As the COVID-19 crisis continues, our entire society is trying to find its “new normal.” Not an easy task… For the first time, in our lives, most of us have been asked to tip the very essence of our work structure on its ear. A month ago, you were told you had to come into work, even if you were about to cough up a lung. Now, people are trying desperately to hide their sniffles from allergy season for fear of being trundled off to their local employee health department. Front line healthcare employees are reeling from the huge expectations thrown upon them. And management– well… Some managers are right there on the front line. Some are perhaps less visible these days.
In my last post, I referenced the elephant in the room– What makes a leader a Leader? Is it that high visibility that has now possibly vanished? Is it the constant stream of communication in some new virtual format? Or is it the person who steps up because nobody else is around to take action? Why is it that some people have the ability to inspire others? And are these the same people who have matching titles of authority?
There are many, many, many people out there on the interwebs publishing about exactly this. In fact, you can sign up to take courses in leadership, leadership analysis, leadership coaching, leadership basket-weaving… You name it, you got it. In fact, just by posted about the word “leadership”, I suspect that my social media ad feed will be inundated with self-help classes [with the upsell for one-on-one coaching, no doubt]. I don’t claim to be a leadership expert here. I just know what I see and what I hear. But what I do perceive are some consistent patterns. And as any good surgeon would do, identifying and quantifying the patterns would be the first step in coming up with a solution.
So the first major question that I would ask is: “What does a Leader do?” Seems simple enough, right? Leaders lead. But what exactly is leading? Leading to what? Or away from what? And how does this get done? Are there some overarching patterns that emerge time and time again whenever you look at a leadership situation? And if you expect to lead a team, what are the rules of this game? Is your boss still your boss at the company picnic? How about out on the hiking trails at your local park on a Sunday morning when you run into her? How far does this construct extend?
DEFINING THE STRUCTURE
I would like to propose a very simple diagram to explain this. Let’s call it a Leadership Map. The Leadership Map is just a flow chart that breaks things down to their simplest parts. If you are the Leader, what function do you serve? Well, it would seem logical that you are trying to achieve a specific goal for your organization.
Hmm, that middle step seems a little vague. Obviously, there are steps to getting things done. Every big goal is often made up of a series of smaller goals that will cumulatively get you to where you need to be. If you want to lose twenty pounds, where do you start? You start by losing one pound. And you do it again. And again. Eventually, you’ll get to where you need to be… but not overnight.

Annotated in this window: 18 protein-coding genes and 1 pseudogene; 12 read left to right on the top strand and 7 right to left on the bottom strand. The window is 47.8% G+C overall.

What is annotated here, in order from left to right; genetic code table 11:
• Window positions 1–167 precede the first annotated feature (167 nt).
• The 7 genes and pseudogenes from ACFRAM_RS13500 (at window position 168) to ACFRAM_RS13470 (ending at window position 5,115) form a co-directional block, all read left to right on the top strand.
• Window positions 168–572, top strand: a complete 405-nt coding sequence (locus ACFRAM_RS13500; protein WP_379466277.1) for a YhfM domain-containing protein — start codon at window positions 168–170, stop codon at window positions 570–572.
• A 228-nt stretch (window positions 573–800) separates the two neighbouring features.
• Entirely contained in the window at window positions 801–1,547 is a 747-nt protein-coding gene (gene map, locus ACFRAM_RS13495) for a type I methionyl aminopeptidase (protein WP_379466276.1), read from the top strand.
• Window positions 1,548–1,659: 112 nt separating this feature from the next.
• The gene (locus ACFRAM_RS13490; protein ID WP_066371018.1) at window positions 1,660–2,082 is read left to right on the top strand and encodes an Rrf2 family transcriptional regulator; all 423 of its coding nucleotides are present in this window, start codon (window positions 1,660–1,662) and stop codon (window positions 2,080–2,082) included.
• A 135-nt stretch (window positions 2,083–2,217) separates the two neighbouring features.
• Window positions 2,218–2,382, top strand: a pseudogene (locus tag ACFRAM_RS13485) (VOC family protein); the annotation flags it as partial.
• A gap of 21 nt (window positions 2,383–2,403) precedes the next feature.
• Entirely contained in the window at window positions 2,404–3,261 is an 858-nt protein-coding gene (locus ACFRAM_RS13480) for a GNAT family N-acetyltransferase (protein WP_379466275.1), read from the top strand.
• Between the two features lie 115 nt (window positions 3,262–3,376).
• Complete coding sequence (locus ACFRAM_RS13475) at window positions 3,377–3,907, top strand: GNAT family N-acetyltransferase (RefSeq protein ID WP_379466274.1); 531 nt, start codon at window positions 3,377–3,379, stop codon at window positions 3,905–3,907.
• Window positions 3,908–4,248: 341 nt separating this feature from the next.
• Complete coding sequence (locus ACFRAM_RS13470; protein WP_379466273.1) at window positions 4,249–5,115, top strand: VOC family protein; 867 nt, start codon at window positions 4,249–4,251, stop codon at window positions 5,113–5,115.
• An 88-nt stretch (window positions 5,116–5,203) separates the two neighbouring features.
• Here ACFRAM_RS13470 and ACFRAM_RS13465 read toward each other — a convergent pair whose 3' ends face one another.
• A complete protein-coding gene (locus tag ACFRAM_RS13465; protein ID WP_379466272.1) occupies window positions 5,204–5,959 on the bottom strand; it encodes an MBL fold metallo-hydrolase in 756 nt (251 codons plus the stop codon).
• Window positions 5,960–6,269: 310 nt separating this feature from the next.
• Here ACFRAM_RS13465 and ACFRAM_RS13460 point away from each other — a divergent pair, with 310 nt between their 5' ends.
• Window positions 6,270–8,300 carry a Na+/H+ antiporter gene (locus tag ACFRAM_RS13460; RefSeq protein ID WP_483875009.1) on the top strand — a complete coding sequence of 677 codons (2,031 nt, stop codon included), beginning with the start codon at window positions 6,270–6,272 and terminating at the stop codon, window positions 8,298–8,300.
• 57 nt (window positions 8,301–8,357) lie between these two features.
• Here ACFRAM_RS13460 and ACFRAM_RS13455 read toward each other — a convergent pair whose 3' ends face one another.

So let’s add a few blocks to this diagram…
Let’s unpack that mysterious phrase sitting in the middle of that flowchart. What sort of “things” do you need to get to your goal? In the broadest sense, you could look at this as internal functions and external functions. An internal function is something you bring to the table– your knowledge, your talent, your experience, your resources, your network… These are what make you unique. This is why you are the leader! Ah, but the next question is the the kicker: Is this enough to get the job done? Usually, the answer is no. You need help. Even if you could do the entire job yourself, it is likely that you will need some extra pairs of hands to scale that kind of accomplishment. Also, you might know enough about a subject to be dangerous, but does that make you an expert? For example, I know enough to design and execute a blog site, but does that mean that I know how to build a cybersecurity vault to protect top secret information? Umm, no. I would need to farm that out to someone with more skill and more experience in that field than myself. Hopefully, as a Leader, I would be able to choose the right person to be on my team for that purpose. At the end of the day, however, we all probably need a little help along the way.
The anatomy of leadership can be extremely complex, but for the sake of discussion, I would suggest that we stay pretty basic. This Leadership Map is just a starting point. As any surgeon would tell you, knowing the anatomy is only half the battle. If you can’t figure out how things integrate with the rest of the system, you will probably get very good at your Morbidity & Mortality presentations [er, I think we politely call these “Quality Reviews” these days, but I’m sure many of you know exactly what I mean!] From here, we’ll talk a little bit about what powers this flowchart– what qualities are needed to get from YOU to GOAL, in this case.
As I’m sure you can tell, I am no artiste, but I have made a PDF of the Leadership Map that you are welcome to download and share:
In our next installment on Leadership, let’s take a closer look at how the leadership juices actually flow. Nothing is static. And as any surgeon will tell you at 2am on that nasty, infected OR case, patients don’t always read the textbook– knowing the anatomy is only the beginning.
Photo Credit: PublicDomainPictures from Pixabay